Security controls help organizations manage their third-party risks and are an essential part of  proper third-party risk management. They help optimize and mitigate against third-party risks in different ways.

These include:

  • A proactive approach to security. Proper security controls such as the principle of least privilege (POLP) make it easier to proactively identify the potential security threats a third party might bring to the organization. Your organization is better prepared to identify unauthorized access to sensitive data and networks and can mitigate any incidents as soon as possible. 
  • Consistent adherence to compliance. Security controls such as multi-factor authentication (MFA) are mandatory for many organizations that want to meet compliance. Risk assessments and due diligence questionnaires help to evaluate the security controls third parties have in place to meet these regulations. Regular checking of controls is crucial as technology, regulations, and internal policies are dynamic and subject to frequent changes. 
  • Continuous monitoring. Vulnerability assessments and threat detection systems help organizations regularly monitor the risks posed to their system by their third parties so that they can evaluate and prioritize them to address the most urgent ones as promptly as possible.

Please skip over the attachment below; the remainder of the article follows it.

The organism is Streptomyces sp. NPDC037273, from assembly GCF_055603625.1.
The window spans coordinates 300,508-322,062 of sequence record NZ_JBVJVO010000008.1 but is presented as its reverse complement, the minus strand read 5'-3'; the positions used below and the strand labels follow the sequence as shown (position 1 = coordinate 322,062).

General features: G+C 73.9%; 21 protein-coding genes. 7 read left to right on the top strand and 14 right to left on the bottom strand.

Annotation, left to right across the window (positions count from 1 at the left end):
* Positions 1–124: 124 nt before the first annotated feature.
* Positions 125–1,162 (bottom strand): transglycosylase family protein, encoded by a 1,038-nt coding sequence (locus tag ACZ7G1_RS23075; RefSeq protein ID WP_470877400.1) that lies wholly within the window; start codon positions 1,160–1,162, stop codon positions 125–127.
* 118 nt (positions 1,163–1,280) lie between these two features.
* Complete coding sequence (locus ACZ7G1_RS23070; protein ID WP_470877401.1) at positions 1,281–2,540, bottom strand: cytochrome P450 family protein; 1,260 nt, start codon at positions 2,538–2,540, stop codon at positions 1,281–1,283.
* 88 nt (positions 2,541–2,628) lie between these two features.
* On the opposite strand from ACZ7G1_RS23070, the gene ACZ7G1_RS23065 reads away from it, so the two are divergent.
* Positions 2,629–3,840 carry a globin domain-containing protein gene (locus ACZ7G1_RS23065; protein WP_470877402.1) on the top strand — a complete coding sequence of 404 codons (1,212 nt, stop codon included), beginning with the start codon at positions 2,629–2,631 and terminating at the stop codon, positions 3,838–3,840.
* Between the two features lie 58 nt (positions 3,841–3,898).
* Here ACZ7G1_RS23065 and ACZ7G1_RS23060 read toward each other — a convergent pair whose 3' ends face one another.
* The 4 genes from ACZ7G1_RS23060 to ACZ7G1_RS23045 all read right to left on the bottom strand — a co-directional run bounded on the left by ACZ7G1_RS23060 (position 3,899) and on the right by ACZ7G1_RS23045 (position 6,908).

How Panorays Can Help You Manage Third-Party Risk

Panorays delivers a third-party cyber risk management platform that pinpoints indications of early threats within the unique context of every relationship. This enables companies to continually adapt their defenses and proactively prevent the next breach from affecting their business.

Its modules include:

  • Supply Chain Discovery and Mapping. Automatically discover unknown third, fourth, fifth, and n-th parties and define the relationship they have with your organization. 
  • Risk DNA Assessments. Conduct both internal and external assessments of your third parties, based on your unique risk appetite. Risk DNA also takes into account all third-party breach history and generates AI-driven predictions for future data breaches. All of these elements work together to deliver the most accurate cyber risk rating of your third parties on the market today.
  • Continuous Threat Detection. Uncover exclusive critical findings and get third-party threat intelligence with a contextualized view of your supply chain. 
  • Remediation and Collaboration. Take immediate preventative actions with minimal need for communication with third parties. Deliver your suppliers a list of critical tasks they must perform to improve their cyber posture – addressing the most important ones first.

Want to learn more about how you can manage your third-party risk with Panorays? Get a demo today!